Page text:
How do I Become a Travel Nurse?

Before you can even pick up your first Travel Nurse contract, you have to fulfil a number of steps and requirements:

Travel nurses have all graduated from an accredited nursing program. This requires graduating either a 4-year Bachelor of Science in Nursing, or a 2-year Associate’s Degree in Nursing. While the latter is quicker and less costly on average, BSN candidates are given priority in most cases.

Following this, you must pass the NCLEX-RN. Before students become full RNs, they have to take and pass this national certification exam. Review well in advance, both with material from your previous classes and with online or physical reviewers that specifically cover the NCLEX-RN. Once you pass the exam and meet your state’s specific requirements, then congratulations! You have finally become a Registered Nurse.

Agencies do not accept rookie nurses in a majority of circumstances. To maximize your opportunities, you want at least one to two years of relevant nursing experience. For example: Intensive Care Units will most likely not accept you without at least two years of practical experience in the field, and this goes for every unit in a healthcare setting.

Gaining additional certifications is sometimes optional, but always highly recommended. Most nursing agencies are looking for at least certifications in Advanced Cardiac Life Support (ACLS) and Basic Life Support (BLS). If you work in a speciality, then certifications are all but a must. If you want to pick up roles in neonatal care, gaining CCRN (Neonatal) may be a minimum requirement for some facilities. Even if it is not, facilities and agencies will give preference to individuals with these additional qualifications.

Once everything has settled, you can finally join a travel nurse agency. Do your best to research an agency’s reputation and requirements, before you attempt to join one. If you have a specialization, look for nursing agencies that cater to your field in particular. Take a look at the kind of healthcare facilities they partner with, and which geographic locations they primarily operate around. Browse through reviews and feedback from other HCPs, to see if the agency treats their clients correctly.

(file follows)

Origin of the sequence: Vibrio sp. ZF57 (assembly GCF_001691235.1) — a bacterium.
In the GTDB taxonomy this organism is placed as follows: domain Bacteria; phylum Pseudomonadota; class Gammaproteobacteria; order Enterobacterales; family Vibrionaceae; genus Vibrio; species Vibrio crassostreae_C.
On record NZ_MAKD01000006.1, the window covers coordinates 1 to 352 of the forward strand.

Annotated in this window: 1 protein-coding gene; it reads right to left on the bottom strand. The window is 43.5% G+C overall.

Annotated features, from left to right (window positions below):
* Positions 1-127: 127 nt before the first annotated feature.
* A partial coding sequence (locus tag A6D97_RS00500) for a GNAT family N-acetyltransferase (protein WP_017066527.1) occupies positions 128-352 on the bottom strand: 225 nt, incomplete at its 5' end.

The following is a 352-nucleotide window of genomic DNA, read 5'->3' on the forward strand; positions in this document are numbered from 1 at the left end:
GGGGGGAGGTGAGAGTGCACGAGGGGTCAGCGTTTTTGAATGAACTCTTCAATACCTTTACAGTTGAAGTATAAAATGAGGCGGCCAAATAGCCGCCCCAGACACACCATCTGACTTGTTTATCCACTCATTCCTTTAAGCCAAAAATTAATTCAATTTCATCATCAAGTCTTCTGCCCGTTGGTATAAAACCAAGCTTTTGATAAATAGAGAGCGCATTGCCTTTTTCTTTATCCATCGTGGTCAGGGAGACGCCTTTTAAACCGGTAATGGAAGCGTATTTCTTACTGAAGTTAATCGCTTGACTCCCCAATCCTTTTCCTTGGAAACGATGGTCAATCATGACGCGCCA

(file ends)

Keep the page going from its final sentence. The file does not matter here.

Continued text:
Does Licensure Carry Over?

Having a license in a state under the Nurse Licensing Compact (NLC) makes travel nursing more appealing. Under this multistate agreement, RNs licensed in that area hold cross-state licenses. If you practice in Colorado, you do not have to apply for reciprocity or new licensure in Utah, Georgia, Wisconsin, or any of the other NLC states. 41 of the 50 US States have joined the NLC, with others reviewing the possibility of joining in the future. If you already have a license in one of these 41 states, then your credentials are already multistate.

If you do not live in these areas, you can apply for licensure at an NLC state to acquire your own multistate license. For HCPs with multi-state licenses who want to work in non-NLC states, you have to either apply for reciprocity or new licensure, from scratch.

What can HCPs gain from Travel Nursing?

 Travel nursing opens countless avenues and professional opportunities for nurses. It gives them the chance to travel the country while working in different healthcare settings. Not only do they enjoy more flexibility than fully-staffed RNs, they receive compensation that is comparable or even higher than their full-time counterparts. For HCPs who are considering a change in healthcare scenery, or young nurses who simply want to fill their resume with a variety of work experiences, travel nursing is an exciting field well worth considering.